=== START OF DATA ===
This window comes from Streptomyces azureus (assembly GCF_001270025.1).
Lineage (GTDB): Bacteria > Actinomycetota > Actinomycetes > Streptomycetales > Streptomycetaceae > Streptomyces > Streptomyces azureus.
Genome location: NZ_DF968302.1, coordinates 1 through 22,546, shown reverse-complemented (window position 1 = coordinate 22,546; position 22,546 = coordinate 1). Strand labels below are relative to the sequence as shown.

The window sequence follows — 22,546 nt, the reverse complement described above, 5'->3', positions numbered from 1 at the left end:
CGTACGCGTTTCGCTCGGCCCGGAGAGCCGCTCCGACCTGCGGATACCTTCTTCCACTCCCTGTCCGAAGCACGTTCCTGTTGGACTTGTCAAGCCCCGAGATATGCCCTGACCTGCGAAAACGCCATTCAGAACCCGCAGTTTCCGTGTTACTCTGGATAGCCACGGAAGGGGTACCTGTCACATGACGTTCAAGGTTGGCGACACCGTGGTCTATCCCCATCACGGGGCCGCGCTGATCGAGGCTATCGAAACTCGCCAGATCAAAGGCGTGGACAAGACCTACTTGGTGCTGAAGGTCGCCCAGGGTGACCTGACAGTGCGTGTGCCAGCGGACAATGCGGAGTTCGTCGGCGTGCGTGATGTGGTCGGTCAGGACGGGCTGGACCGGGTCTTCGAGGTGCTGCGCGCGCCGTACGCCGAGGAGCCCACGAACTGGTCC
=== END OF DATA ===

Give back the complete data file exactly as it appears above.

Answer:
This window comes from Streptomyces azureus (assembly GCF_001270025.1).
Lineage (GTDB): Bacteria > Actinomycetota > Actinomycetes > Streptomycetales > Streptomycetaceae > Streptomyces > Streptomyces azureus.
Genome location: NZ_DF968302.1, coordinates 1 through 22,546, shown reverse-complemented (window position 1 = coordinate 22,546; position 22,546 = coordinate 1). Strand labels below are relative to the sequence as shown.

The window sequence follows — 22,546 nt, the reverse complement described above, 5'->3', positions numbered from 1 at the left end:
CGTACGCGTTTCGCTCGGCCCGGAGAGCCGCTCCGACCTGCGGATACCTTCTTCCACTCCCTGTCCGAAGCACGTTCCTGTTGGACTTGTCAAGCCCCGAGATATGCCCTGACCTGCGAAAACGCCATTCAGAACCCGCAGTTTCCGTGTTACTCTGGATAGCCACGGAAGGGGTACCTGTCACATGACGTTCAAGGTTGGCGACACCGTGGTCTATCCCCATCACGGGGCCGCGCTGATCGAGGCTATCGAAACTCGCCAGATCAAAGGCGTGGACAAGACCTACTTGGTGCTGAAGGTCGCCCAGGGTGACCTGACAGTGCGTGTGCCAGCGGACAATGCGGAGTTCGTCGGCGTGCGTGATGTGGTCGGTCAGGACGGGCTGGACCGGGTCTTCGAGGTGCTGCGCGCGCCGTACGCCGAGGAGCCCACGAACTGGTCC